Stack Interchange I -17 and RT 101
From Wikipedia, the free encyclopedia
High-capacity freeway interchange in Los Angeles, California.In the field of road transport, an interchange is a road junction that typically utilizes grade separation, and one or more ramps, to permit traffic on at least one road to pass through the junction without crossing any other traffic stream. It differs from an intersection, at which roads cross at grade. Interchanges are almost always used when at least one of the roads is a freeway, though they may occasionally be used at junctions between two surface streets.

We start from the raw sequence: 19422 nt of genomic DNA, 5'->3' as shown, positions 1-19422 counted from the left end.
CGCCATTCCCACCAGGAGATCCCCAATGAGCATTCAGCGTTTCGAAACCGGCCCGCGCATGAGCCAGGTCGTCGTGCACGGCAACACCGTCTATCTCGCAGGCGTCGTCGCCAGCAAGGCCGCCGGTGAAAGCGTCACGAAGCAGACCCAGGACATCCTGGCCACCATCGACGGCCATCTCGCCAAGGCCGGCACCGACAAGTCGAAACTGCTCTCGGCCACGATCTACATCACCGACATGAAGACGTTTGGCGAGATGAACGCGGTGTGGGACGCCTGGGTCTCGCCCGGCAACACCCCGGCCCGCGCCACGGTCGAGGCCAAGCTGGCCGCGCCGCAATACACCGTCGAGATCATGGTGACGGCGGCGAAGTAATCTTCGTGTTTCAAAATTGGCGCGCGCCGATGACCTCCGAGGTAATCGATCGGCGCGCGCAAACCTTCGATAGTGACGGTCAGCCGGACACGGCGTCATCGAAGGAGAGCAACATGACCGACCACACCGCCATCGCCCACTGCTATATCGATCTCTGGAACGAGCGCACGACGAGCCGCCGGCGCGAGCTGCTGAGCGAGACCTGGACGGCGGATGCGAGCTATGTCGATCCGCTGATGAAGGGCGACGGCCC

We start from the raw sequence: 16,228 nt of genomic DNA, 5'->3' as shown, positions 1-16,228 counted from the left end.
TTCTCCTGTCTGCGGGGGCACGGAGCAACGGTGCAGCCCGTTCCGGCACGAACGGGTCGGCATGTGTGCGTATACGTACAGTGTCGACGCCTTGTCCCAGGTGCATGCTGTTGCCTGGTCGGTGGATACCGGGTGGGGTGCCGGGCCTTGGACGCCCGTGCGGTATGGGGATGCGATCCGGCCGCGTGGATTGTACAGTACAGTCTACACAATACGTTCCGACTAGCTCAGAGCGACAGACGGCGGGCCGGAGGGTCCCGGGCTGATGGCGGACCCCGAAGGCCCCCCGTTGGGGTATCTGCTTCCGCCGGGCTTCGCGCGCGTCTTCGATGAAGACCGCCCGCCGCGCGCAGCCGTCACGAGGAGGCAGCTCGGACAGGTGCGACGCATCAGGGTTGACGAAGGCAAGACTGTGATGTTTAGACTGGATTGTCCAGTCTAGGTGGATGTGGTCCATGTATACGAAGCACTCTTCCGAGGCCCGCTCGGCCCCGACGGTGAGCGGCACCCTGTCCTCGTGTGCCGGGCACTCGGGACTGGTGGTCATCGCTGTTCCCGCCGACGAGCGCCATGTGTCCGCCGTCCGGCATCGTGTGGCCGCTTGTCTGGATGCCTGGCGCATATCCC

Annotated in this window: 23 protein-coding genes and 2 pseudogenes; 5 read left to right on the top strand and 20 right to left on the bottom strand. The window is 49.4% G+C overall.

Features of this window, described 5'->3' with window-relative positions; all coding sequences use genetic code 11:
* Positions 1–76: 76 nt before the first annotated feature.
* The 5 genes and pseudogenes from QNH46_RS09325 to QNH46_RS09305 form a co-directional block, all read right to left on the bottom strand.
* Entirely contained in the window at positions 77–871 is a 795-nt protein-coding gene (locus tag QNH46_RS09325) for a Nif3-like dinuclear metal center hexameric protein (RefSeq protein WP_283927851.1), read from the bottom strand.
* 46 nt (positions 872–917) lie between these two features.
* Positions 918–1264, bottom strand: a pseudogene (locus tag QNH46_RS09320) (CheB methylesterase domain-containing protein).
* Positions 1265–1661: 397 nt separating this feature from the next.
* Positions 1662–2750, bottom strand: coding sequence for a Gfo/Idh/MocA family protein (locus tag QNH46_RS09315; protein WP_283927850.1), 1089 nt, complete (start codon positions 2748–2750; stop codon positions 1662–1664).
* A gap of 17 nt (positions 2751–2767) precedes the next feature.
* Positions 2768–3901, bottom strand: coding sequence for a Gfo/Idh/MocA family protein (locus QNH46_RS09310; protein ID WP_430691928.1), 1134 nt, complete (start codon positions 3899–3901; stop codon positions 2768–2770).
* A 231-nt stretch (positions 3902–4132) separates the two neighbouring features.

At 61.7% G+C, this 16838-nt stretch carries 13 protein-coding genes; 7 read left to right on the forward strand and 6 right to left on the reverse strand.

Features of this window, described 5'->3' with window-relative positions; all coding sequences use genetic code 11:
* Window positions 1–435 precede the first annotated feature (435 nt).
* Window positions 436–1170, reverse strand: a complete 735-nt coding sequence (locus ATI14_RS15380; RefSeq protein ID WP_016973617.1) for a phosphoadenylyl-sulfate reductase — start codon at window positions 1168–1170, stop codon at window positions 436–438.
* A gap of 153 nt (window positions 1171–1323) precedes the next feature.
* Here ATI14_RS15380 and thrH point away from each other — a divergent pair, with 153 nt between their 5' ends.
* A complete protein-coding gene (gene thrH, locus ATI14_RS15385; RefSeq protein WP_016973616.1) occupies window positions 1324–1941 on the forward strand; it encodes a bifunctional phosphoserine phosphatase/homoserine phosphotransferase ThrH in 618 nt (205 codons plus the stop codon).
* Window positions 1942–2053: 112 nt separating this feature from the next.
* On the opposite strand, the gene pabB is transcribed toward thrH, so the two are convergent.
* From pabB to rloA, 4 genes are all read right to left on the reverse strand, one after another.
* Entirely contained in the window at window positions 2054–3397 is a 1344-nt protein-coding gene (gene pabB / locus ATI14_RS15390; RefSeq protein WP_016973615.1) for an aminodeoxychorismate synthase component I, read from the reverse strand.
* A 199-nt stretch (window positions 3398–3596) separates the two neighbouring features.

A stack is an interchange in which left turns are handled by semi-directional flyover ramps. In order to go left, vehicles first turn slightly right (on a 'right-turn' ramp), then go left on a ramp which goes over (or under) both freeways and connects to the 'right-turn' ramp in the opposite quadrant of the interchange. A stack interchange, then, has two pairs of left-turning ramps, which can be "stacked" in various configurations above or below the two through routes. Stacks do not suffer from the problem of weaving associated with cloverleafs, but require massive construction works. A basic stack involves roads on four levels, but in stacks including ramps for direct movement between high occupancy vehicle lanes, even more levels of stack can be needed; the interchange between Interstate 105 and Interstate 110 in Los Angeles County, California, is a five-level stack. This is not only expensive, but also unsightly, leading to considerable NIMBY opposition. Large stacks with multiple levels are sometimes referred to as Mixmasters in the United States.